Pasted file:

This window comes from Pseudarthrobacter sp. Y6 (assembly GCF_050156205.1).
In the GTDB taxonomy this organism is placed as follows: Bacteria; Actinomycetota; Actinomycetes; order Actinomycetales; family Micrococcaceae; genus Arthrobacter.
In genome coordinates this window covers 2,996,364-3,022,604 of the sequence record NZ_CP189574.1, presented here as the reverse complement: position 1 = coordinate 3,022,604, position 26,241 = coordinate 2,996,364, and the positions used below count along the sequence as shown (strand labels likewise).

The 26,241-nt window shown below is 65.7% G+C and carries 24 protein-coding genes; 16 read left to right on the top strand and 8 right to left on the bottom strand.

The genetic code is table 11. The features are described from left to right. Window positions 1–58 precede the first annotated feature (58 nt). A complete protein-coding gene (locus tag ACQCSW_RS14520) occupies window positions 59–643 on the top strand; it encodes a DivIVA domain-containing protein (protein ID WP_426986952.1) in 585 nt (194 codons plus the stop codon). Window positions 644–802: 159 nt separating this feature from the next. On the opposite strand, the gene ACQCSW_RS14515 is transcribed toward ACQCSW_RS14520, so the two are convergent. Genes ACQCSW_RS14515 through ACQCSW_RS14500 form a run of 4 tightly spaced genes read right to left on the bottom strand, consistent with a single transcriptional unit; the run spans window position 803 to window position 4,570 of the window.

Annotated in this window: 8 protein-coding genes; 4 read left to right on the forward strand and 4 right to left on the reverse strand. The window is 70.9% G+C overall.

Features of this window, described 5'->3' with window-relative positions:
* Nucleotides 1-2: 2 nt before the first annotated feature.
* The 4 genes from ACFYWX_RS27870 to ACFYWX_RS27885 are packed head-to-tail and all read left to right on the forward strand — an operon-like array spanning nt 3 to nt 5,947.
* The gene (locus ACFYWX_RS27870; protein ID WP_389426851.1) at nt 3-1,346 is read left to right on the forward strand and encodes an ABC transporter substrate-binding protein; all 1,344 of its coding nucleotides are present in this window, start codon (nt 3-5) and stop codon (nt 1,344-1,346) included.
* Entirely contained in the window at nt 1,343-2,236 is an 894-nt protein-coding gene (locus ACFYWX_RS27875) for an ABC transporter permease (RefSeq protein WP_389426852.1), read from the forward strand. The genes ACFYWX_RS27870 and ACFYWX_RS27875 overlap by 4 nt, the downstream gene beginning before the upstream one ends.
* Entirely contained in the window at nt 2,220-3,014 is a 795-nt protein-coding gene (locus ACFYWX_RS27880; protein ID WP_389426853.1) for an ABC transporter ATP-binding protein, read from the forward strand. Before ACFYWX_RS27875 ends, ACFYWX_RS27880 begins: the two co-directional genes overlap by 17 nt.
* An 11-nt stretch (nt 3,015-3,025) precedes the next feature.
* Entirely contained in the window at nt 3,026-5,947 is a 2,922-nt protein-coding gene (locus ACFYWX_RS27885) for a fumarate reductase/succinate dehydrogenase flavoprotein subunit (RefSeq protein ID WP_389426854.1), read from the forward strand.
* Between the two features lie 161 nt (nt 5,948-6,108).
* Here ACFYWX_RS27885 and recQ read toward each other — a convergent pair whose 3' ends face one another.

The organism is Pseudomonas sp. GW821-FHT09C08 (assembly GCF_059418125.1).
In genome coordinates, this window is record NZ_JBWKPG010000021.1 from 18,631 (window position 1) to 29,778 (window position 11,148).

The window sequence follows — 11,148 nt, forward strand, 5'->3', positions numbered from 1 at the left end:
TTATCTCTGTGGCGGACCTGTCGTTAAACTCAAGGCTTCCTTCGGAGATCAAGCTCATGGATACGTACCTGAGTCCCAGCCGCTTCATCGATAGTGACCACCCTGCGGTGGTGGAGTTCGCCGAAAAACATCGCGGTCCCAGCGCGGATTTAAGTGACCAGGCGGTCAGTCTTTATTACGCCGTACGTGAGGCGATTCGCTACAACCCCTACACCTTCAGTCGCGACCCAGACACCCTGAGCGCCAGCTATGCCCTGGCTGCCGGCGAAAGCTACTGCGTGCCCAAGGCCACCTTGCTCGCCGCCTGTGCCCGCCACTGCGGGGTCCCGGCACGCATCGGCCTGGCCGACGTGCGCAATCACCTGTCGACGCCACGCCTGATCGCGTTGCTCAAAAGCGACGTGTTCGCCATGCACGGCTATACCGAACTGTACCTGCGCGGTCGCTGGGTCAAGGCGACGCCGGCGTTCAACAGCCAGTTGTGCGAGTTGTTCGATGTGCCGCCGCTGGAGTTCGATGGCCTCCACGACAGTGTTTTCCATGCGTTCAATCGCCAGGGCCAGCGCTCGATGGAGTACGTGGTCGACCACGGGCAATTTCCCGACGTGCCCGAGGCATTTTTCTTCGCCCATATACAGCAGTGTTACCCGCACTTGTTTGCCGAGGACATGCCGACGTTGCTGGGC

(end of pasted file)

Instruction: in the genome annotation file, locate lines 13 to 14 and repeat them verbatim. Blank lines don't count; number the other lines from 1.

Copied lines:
* An 11-nt stretch (nt 3,015-3,025) precedes the next feature.
* Entirely contained in the window at nt 3,026-5,947 is a 2,922-nt protein-coding gene (locus ACFYWX_RS27885) for a fumarate reductase/succinate dehydrogenase flavoprotein subunit (RefSeq protein ID WP_389426854.1), read from the forward strand.